Moreover, for a number of years now, Spain has very correctly recognised the dynamism arising from the development of Innovation, Research and Development Clusters in specialised sectors of the food industry, combining European funding and the work of research and academic institutes with the interest of large companies in the implementation of new technologies.
With this infrastructure, a wealth of opportunities arise — and will continue to arise — for the creation of added value in many categories of agricultural products, particularly given that global interest in safe and healthy foods continues to expand.
Exports of Agricultural Products
A key part in this trend then is played by Spanish agricultural product exports, where the virtues of organisation, extroversion, networking and vertical integration are the principal characteristics distinguishing Spain from other countries and pushing it high in the global ranking in this sector.
In contrast, as is well known, the larger part of Greek production in olive oil is still exported in bulk, mainly to Italy and Spain.
One might also note that Spain joined the European Community in 1986, whereas Greece has been a member since 1981.
Since joining, the Spanish have consistently followed a systematic, non-negotiable policy aiming to establish their olive oil as the dominant product worldwide and they have succeeded over the years in building up a very strong position. Instead of trying to maximise subsidies, as happened in Greece, they all worked on the basis of the logic of the competitive product and of course were vindicated and continue to reap the benefits, given that they are the first to receive information about opportunities and conclude agreements that will bring about further development.
The case of COMPO Expert Spain
I work in an innovative company working in the field of inputs, of products and services in the agri-food chain. COMPO Expert GROUP is an internationally recognised leader in the field of specialty fertilizers for an agriculture that will give surplus value to its products and with users who respect the environment.
So what did COMPO EXPERT Spain do to ensure that it was in step with the country’s exporting rhythm, with the trend towards extroversion, with this trend that leads to growth?
· It developed a technical approach to the final user (farmer) with specific actions, the implementation of concepts for monitoring large areas, and increased resources at the same time as our competition was decreasing budgets and consolidation was the order of the day.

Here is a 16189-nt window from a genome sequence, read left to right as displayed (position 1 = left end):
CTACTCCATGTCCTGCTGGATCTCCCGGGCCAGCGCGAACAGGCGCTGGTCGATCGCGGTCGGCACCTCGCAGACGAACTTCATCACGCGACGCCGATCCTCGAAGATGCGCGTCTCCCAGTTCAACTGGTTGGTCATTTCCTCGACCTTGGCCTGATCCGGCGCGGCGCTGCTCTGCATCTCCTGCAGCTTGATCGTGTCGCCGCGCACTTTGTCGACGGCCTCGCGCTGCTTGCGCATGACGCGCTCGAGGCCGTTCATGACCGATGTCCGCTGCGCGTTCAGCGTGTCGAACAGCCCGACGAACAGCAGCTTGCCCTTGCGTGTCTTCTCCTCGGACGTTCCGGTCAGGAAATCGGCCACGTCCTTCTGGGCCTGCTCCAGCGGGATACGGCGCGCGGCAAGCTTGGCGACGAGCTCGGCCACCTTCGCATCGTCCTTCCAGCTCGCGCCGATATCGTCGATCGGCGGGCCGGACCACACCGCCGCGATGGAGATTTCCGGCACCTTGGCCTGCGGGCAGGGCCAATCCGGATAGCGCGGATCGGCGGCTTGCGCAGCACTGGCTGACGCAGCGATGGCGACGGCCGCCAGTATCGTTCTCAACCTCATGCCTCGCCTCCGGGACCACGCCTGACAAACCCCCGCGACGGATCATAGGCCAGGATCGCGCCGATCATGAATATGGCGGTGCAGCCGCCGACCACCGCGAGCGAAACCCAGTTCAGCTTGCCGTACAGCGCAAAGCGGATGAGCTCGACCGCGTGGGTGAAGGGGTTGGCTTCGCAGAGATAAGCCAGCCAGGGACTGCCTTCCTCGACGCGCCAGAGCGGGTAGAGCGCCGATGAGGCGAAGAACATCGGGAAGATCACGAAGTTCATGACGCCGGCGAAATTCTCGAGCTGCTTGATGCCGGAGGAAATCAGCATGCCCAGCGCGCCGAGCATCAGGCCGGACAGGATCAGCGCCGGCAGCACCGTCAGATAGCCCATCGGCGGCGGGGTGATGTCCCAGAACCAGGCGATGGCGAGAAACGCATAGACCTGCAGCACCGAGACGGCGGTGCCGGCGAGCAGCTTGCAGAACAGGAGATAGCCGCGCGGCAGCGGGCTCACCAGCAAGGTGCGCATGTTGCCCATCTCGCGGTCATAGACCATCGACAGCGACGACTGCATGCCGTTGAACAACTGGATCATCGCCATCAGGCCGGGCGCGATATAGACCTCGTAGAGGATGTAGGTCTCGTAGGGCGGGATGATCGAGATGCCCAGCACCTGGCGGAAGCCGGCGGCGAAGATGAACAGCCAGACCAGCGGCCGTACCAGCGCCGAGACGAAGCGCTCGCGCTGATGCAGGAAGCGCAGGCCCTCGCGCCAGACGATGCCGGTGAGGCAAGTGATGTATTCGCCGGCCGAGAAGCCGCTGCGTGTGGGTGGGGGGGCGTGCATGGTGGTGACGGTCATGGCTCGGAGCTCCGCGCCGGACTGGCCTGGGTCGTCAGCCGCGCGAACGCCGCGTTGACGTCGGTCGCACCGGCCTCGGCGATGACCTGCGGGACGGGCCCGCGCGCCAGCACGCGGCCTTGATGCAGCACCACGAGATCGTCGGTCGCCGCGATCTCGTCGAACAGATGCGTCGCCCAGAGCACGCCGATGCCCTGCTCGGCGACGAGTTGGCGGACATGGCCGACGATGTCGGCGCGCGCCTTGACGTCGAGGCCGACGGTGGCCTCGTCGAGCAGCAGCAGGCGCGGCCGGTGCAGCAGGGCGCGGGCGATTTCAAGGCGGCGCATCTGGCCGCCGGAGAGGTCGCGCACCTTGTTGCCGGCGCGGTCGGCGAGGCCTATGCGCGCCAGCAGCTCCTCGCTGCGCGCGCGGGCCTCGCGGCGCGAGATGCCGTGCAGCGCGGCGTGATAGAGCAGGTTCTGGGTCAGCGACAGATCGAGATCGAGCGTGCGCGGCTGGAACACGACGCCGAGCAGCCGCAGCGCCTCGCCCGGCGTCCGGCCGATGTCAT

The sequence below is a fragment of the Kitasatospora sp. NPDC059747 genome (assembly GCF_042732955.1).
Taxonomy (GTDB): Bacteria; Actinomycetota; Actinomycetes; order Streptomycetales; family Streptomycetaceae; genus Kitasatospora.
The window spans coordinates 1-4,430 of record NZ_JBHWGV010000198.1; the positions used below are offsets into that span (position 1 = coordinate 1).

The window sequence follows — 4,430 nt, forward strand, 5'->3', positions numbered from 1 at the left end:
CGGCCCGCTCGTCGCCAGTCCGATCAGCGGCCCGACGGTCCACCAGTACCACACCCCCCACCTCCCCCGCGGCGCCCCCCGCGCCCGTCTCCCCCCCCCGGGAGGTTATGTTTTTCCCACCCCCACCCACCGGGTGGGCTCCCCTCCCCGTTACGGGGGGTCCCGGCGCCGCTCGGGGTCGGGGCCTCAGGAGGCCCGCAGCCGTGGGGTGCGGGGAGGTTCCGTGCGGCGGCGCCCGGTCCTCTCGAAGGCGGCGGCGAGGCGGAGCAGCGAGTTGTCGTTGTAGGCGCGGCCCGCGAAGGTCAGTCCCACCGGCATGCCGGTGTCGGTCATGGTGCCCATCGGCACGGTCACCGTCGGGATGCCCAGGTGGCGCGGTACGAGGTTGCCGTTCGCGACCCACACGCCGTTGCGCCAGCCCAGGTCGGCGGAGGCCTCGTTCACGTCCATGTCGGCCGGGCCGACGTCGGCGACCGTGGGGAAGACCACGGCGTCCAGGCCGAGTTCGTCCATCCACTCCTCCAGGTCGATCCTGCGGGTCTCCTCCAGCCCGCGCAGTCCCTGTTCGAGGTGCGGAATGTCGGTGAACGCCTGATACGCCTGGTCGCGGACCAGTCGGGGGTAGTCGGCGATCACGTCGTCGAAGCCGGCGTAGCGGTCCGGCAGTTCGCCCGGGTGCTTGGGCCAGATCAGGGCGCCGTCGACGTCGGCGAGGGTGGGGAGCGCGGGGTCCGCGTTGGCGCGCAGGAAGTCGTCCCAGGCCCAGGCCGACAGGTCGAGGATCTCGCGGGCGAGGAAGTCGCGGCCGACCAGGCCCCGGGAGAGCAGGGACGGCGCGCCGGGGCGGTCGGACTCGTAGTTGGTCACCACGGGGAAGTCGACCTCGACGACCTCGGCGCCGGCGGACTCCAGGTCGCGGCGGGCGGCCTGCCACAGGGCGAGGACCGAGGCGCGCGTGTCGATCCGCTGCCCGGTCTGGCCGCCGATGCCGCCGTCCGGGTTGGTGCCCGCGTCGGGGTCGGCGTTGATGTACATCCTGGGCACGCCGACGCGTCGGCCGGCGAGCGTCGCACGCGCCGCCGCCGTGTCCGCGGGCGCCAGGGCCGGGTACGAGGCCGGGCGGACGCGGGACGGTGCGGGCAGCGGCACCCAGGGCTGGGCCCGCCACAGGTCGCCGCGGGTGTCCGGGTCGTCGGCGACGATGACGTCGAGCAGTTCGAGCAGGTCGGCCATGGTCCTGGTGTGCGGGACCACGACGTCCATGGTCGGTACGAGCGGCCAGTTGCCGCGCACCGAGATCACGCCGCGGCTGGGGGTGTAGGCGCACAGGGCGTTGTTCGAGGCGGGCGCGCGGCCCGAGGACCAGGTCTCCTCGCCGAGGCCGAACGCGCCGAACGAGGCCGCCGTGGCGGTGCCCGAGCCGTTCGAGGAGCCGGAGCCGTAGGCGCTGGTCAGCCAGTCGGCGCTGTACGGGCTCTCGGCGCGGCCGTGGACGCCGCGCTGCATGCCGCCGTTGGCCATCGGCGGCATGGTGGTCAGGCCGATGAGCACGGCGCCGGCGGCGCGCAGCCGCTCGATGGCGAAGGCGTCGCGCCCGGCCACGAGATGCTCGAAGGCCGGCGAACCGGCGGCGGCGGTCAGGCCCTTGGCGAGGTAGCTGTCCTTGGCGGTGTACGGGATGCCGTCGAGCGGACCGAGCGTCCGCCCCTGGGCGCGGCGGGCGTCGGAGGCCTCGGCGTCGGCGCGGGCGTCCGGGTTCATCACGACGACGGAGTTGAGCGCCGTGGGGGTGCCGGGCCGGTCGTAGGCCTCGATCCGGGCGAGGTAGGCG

· Despite the negative growth of the domestic market in agricultural supplies, Compo sought and achieved larger market shares through pull strategies, new products and the development of CRM (Customer Relationship Management) methods based on mutual understanding, offering know-how and commitment to the attempt (not just to the result).
· It set itself — not without huge effort — to change old business practices holding in countries of cooperation (Spain acts as the hub for the Iberian Peninsula as well as North and West Africa) with new models of operation demanding a greater focus on sustainable development in an extremely competitive environment.
· It took swift decisions which entailed — and entail — risks to growth in other countries, working on the basis that “better a wrong decision at the right time than the right decision at the wrong time” (implying that in the end decisions may otherwise not be taken at all) and was vindicated by the response of its collaborators.
· It approached foreign markets, not wielding prices and aggressive commercial policies, but basing its position on the knowledge of our staff and the special needs of the countries, promoting the difference in the value of its services in relation to the product prices and also providing the correct information on successful examples and techniques from more developed countries, principally Spain.
· It participated systematically in sectoral exhibitions, focussing at the same time on transferring know how to fields and “minds”.
· It aimed to influence the food chain and not just sell through traditional sales networks.
This is our standard practice and a systematic approach which will continue and can be seen as the password for the next ten years.
· The company set — and sets — a high standard for itself.
It had and has the good fortune to be able to count on a creative team of people, with open minds and the enthusiasm, ambitions and potential to create, through initiative rather than simply following, not complaining but seeing solutions where others see problems, aiming to produce surplus value for those they work with.
The only thing “copied” was the trend that has developed in the country and which constitutes a fundamental characteristic:
Create business not just in the country but outside it, otherwise you will be left “outside” the business!
This was its success, creating in a time of economic crisis the largest corporate organisation within the folds of the COMPO GROUP. We believe that this example will be followed by other COMPO organisations throughout the world and will constitute the business model with which to face all the difficult obstacles which we encounter in our sector and which require agility and solutions beyond and outside previous experience and business stereotypes.